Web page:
Lebanon’s FPM party purges anti-Bassil members
Joseph A. Kechichian/Gulf News/July 30/16
Beirut: The founder of the Free Patriotic Movement (FPM), the 82-year-old former Lebanese Commander of the Lebanese Army General Michel Aoun, confronted a defining challenge as the party he created in 2005 expelled three leading members over policy differences.
Media reports confirmed that a senior FPM official sitting on the party’s disciplinary committee called Ziad Abs, Naim Aoun and Antoine Nasrallah to inform them of their expulsions, after it determined that all three tarnished the group’s reputation.
In remarks made to New [Al Jadeed] Television, Abs, a key FPM official in Beirut’s Ashrafieh area corroborated that he had been expelled from the FPM along with Naim Aoun and Antoine Nasrallah. Previously, Abs ran into an open confrontation with the FPM’s current president, Minister of Foreign Affairs Jibran Bassil (who happens to also be General Michel Aoun’s son-in-law), as he expressed a wish to run for party office.
Naim Aoun, a nephew of the founder, and the other two FPM founding members were called before an FPM disciplinary tribunal because they criticised Bassil during a television interview on July 16.
Nasrallah, who fought alongside General Aoun against the Syrians during the latter’s three-decades long occupation of the country, was also reprimanded for publishing a scathing article that Jibran Bassil did not approve of. All three refused to appear before the FPM disciplinary tribunal but spoke openly on television against what they alleged were undemocratic practices.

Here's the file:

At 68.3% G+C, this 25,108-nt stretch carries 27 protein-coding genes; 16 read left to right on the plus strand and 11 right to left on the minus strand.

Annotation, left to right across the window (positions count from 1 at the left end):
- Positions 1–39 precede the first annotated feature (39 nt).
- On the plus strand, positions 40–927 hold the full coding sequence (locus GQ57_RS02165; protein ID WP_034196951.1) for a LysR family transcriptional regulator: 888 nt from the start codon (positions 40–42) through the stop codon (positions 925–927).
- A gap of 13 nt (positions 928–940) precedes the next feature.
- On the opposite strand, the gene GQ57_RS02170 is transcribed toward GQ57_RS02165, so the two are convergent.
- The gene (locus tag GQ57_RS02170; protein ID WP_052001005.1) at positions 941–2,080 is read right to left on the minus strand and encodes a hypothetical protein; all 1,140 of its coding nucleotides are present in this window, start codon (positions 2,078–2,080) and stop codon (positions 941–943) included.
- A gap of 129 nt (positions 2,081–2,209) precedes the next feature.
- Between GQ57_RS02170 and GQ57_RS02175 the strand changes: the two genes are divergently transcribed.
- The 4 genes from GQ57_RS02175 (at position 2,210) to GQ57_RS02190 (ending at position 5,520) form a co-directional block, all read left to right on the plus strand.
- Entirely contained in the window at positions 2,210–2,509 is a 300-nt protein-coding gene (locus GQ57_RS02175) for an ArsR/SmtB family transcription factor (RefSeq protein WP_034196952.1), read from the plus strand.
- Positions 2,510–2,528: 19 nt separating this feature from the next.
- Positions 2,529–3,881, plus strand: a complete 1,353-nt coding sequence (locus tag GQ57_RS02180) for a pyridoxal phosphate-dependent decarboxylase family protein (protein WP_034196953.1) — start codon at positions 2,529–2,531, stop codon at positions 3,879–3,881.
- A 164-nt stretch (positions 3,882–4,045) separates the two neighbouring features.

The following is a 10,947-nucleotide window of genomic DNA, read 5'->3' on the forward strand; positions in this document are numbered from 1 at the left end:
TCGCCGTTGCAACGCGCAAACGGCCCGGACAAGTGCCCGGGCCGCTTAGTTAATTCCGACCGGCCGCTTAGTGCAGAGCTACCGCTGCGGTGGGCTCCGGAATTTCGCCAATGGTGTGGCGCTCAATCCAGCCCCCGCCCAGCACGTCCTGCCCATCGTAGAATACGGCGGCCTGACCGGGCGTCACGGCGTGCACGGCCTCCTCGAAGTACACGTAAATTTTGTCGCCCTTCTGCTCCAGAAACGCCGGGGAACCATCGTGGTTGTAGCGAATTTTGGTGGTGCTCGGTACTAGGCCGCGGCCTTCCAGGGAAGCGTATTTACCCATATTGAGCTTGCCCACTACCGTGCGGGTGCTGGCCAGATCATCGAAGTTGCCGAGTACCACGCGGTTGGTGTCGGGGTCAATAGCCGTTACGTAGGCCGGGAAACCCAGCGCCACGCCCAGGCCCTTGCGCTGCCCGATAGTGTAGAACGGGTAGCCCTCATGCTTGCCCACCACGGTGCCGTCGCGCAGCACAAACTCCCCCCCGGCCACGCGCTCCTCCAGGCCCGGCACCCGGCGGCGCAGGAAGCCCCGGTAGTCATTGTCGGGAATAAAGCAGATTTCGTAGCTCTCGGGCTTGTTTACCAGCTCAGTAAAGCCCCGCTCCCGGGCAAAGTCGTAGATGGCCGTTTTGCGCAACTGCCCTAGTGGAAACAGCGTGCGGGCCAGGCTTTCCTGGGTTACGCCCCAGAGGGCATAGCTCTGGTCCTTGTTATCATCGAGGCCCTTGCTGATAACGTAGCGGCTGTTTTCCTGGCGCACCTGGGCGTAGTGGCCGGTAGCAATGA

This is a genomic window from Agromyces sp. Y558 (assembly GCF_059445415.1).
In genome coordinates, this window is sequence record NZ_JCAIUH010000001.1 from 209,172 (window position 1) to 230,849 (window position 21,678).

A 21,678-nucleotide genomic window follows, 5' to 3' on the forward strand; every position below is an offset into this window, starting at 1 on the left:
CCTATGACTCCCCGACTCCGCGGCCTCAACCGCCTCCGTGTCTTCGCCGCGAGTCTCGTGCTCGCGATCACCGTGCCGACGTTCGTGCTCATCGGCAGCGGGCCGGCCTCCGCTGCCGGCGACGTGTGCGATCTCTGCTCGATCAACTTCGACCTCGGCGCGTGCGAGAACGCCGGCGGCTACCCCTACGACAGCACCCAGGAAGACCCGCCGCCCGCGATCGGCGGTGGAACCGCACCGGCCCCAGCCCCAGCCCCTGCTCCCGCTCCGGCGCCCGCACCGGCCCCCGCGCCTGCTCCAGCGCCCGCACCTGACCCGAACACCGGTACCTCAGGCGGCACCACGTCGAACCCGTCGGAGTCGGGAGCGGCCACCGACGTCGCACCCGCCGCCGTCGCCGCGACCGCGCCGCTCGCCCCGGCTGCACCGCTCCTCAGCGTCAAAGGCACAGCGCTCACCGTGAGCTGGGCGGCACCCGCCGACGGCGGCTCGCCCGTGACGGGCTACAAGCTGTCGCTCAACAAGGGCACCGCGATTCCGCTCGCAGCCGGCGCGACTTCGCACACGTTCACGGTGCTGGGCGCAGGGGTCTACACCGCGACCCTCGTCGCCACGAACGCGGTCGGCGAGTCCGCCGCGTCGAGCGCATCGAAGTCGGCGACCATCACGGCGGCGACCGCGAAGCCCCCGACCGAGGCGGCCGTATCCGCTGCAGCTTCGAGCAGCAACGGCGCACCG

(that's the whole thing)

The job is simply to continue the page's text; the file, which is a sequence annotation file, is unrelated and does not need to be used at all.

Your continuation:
The latest media appearances apparently tipped the balance and led to the expulsions, especially after Naim Aoun confirmed that he was expelled because of his Wednesday evening television appearance on the MTV ‘Bi-Mawdu‘iyyah’ [Objectively] programme with Walid Abboud. Naim Aoun did not mince his words and lambasted the FPM even if Abboud, playing the ‘Devil’s Advocate’ repeatedly accused Naim Aoun of skirting the issues.
The FPM had previously accused the three rebels of “raising the FPM’s crises in the media”, according to a report published in the Al Nahar newspaper, and the latest transgression was clearly not tolerated.
When Abs, Aoun and Nasrallah informed the FPM disciplinary committee a few days ago that they would not attend their so-called ‘trial’ because they had concluded that they “did not violate the movement’s bylaws as the leadership has claimed”, Bassil gave instructions to expel the three.
Unconfirmed media reports, which have been circulated since May 2016, hinted that the FPM intended to purge the party of those who refused to accept Bassil. At least 20 leading members, including Abs, were apparently targeted from the get-go.
Importantly, the latest expulsions occurred two days before the scheduled FPM ‘internal party elections’ on Sunday to select candidates who will run for parliamentary elections in 2017. Critics remained skeptical about the envisaged process, as at least 10 contenders (out of 83) were forced to withdraw because they did not meet the party’s criteria (to be a card-carrying member for at least two years, have a college degree, and be over 30 years of age), even if the Lebanese constitution does not require a college degree for eligibility for any citizen to run for office.
In reality, vetted candidates were expected to back Bassil first and foremost, though it was unclear whether any of the 73 would be chosen by acclamation like the party president was.